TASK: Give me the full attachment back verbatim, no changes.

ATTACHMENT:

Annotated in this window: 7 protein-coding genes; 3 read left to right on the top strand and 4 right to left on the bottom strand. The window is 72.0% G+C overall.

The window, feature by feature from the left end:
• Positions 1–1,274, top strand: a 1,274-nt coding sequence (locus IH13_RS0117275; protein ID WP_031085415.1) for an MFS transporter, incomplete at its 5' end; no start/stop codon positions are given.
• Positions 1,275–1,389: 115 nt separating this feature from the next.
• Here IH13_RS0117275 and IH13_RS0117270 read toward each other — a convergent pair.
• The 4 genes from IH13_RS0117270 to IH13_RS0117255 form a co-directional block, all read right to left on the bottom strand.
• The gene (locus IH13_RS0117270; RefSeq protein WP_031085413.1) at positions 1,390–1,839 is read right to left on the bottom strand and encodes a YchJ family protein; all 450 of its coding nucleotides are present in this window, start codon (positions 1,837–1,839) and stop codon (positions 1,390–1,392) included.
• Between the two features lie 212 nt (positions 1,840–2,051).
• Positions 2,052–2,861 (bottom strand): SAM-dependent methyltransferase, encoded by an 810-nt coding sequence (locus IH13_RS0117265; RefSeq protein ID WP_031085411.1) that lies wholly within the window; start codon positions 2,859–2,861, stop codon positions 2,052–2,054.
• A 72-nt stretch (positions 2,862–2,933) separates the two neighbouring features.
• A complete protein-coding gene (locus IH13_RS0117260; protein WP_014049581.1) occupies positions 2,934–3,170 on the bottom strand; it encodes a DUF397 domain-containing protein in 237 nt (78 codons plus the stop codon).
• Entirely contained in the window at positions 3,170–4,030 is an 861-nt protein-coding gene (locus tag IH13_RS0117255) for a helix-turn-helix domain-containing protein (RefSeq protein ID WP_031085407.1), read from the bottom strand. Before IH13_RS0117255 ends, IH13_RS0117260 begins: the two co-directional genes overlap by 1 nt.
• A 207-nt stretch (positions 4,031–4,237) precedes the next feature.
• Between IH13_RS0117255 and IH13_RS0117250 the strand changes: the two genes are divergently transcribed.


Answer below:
Annotated in this window: 7 protein-coding genes; 3 read left to right on the top strand and 4 right to left on the bottom strand. The window is 72.0% G+C overall.

The window, feature by feature from the left end:
• Positions 1–1,274, top strand: a 1,274-nt coding sequence (locus IH13_RS0117275; protein ID WP_031085415.1) for an MFS transporter, incomplete at its 5' end; no start/stop codon positions are given.
• Positions 1,275–1,389: 115 nt separating this feature from the next.
• Here IH13_RS0117275 and IH13_RS0117270 read toward each other — a convergent pair.
• The 4 genes from IH13_RS0117270 to IH13_RS0117255 form a co-directional block, all read right to left on the bottom strand.
• The gene (locus IH13_RS0117270; RefSeq protein WP_031085413.1) at positions 1,390–1,839 is read right to left on the bottom strand and encodes a YchJ family protein; all 450 of its coding nucleotides are present in this window, start codon (positions 1,837–1,839) and stop codon (positions 1,390–1,392) included.
• Between the two features lie 212 nt (positions 1,840–2,051).
• Positions 2,052–2,861 (bottom strand): SAM-dependent methyltransferase, encoded by an 810-nt coding sequence (locus IH13_RS0117265; RefSeq protein ID WP_031085411.1) that lies wholly within the window; start codon positions 2,859–2,861, stop codon positions 2,052–2,054.
• A 72-nt stretch (positions 2,862–2,933) separates the two neighbouring features.
• A complete protein-coding gene (locus IH13_RS0117260; protein WP_014049581.1) occupies positions 2,934–3,170 on the bottom strand; it encodes a DUF397 domain-containing protein in 237 nt (78 codons plus the stop codon).
• Entirely contained in the window at positions 3,170–4,030 is an 861-nt protein-coding gene (locus tag IH13_RS0117255) for a helix-turn-helix domain-containing protein (RefSeq protein ID WP_031085407.1), read from the bottom strand. Before IH13_RS0117255 ends, IH13_RS0117260 begins: the two co-directional genes overlap by 1 nt.
• A 207-nt stretch (positions 4,031–4,237) precedes the next feature.
• Between IH13_RS0117255 and IH13_RS0117250 the strand changes: the two genes are divergently transcribed.